the second inter-strip gap of the plurality is open at the top ends of the two of the second strips defining the second inter-strip gap of the plurality.
22. The upper of claim 8, wherein, as to each of a plurality of the inter-strip gaps,
two of the strips defining the inter-strip gap of the plurality are joined at bottom ends of those strips by a portion of the first panel adjacent the outer edge in the medial heel region and are unjoined at top ends of those strips located in the medial midfoot region near one of the tongue opening edges,
the inter-strip gap of the plurality extends continuously, from the bottom ends of the two of the strips defining the inter-strip gap of the plurality, to the top ends of the two of the strips defining the inter-strip gap of the plurality, and
the inter-strip gap of the plurality is open at the top ends of the two of the strips defining the inter-strip gap of the plurality.
23. The upper of claim 8, wherein,
as to each of a first plurality of the second inter-strip gaps,
two of the second strips defining the second inter-strip gap of the first plurality are joined at bottom ends of those second strips by a portion of the second panel adjacent the outer edge and are unjoined at top ends of those second strips located in the medial forefoot region near one of the tongue opening edges,
the second inter-strip gap of the first plurality extends continuously, from the bottom ends of the two of the second strips defining the second inter-strip gap of the first plurality, to the top ends of the two of the second strips defining the second inter-strip gap of the first plurality, and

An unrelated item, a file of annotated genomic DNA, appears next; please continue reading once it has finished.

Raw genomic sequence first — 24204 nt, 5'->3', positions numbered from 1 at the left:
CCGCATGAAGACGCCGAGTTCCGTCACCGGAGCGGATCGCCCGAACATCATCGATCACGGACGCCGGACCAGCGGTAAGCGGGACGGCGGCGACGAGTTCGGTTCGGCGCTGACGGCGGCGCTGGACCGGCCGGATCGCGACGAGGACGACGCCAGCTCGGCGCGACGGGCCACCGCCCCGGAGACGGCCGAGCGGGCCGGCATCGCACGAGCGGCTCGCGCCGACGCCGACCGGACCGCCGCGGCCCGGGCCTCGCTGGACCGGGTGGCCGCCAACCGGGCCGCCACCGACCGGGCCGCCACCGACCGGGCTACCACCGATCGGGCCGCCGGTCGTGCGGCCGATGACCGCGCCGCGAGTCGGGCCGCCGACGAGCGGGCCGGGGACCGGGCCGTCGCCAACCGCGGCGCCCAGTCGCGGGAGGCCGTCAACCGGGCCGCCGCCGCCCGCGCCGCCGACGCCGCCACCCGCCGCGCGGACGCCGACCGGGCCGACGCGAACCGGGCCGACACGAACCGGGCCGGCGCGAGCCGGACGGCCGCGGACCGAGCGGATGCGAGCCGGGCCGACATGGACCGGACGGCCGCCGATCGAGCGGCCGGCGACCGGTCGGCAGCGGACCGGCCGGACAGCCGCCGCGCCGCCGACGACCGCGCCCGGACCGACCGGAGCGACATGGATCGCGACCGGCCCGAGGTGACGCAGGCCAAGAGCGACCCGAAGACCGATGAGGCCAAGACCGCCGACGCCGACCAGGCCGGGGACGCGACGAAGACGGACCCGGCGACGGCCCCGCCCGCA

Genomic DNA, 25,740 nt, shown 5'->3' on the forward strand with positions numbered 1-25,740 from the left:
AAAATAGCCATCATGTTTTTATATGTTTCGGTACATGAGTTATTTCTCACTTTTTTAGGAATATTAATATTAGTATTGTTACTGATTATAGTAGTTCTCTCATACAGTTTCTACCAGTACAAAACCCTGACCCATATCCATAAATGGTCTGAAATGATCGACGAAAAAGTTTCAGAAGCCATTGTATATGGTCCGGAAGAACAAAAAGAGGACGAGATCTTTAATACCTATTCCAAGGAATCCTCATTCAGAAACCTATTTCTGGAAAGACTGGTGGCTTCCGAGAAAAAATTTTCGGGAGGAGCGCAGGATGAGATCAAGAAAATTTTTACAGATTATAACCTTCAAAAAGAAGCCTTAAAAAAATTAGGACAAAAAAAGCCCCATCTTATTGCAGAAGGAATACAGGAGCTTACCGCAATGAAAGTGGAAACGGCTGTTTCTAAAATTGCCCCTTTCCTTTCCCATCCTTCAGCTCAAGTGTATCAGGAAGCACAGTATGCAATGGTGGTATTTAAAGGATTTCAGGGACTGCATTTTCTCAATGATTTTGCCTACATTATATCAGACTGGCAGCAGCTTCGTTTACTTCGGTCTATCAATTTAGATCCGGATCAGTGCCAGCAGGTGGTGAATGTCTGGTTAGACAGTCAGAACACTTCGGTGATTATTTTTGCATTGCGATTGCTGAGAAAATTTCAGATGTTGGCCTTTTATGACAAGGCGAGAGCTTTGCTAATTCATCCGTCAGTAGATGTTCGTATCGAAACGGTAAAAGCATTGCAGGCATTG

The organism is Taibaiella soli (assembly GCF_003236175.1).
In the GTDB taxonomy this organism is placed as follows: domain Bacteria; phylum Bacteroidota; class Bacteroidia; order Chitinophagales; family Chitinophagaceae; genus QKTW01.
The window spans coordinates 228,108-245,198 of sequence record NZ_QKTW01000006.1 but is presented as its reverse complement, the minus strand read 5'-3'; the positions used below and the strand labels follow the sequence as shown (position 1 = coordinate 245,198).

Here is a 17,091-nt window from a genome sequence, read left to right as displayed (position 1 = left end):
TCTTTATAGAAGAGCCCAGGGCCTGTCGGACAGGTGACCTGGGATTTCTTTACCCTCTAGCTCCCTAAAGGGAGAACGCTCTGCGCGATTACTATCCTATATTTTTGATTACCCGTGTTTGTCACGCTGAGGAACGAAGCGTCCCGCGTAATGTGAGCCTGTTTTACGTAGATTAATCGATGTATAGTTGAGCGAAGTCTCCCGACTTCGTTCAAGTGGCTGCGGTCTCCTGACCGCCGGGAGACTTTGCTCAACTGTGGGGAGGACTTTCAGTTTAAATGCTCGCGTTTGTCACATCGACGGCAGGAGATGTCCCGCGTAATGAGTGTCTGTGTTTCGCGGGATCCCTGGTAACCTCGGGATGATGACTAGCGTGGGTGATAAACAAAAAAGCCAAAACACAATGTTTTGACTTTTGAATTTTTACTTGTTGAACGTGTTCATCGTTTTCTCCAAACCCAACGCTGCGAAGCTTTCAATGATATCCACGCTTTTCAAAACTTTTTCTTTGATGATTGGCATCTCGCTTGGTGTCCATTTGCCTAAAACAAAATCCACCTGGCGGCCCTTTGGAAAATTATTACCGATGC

the second inter-strip gap of the first plurality is open at the top ends of the two of the second strips defining the second inter-strip gap of the first plurality, and
as to each of a second plurality of the second inter-strip gaps,
two of the second strips defining the second inter-strip gap of the second plurality are joined at bottom ends of those second strips by a portion of the second panel adjacent the outer edge and are unjoined at top ends of those second strips located in the medial midfoot region near one of the tongue opening edges,
the second inter-strip gap of the second plurality extends continuously, from the bottom ends of the two of the second strips defining the second inter-strip gap of the second plurality, to the top ends of the two of the second strips defining the second inter-strip gap of the second plurality, and
the second inter-strip gap of the second plurality is open at the top ends of the two of the second strips defining the second inter-strip gap of the second plurality, and
as to each of a plurality of the inter-strip gaps,
two of the strips defining the inter-strip gap of the plurality are joined at bottom ends of those strips by a portion of the first panel adjacent the outer edge in the medial heel region and are unjoined at top ends of those strips located in the medial midfoot region near one of the tongue opening edges,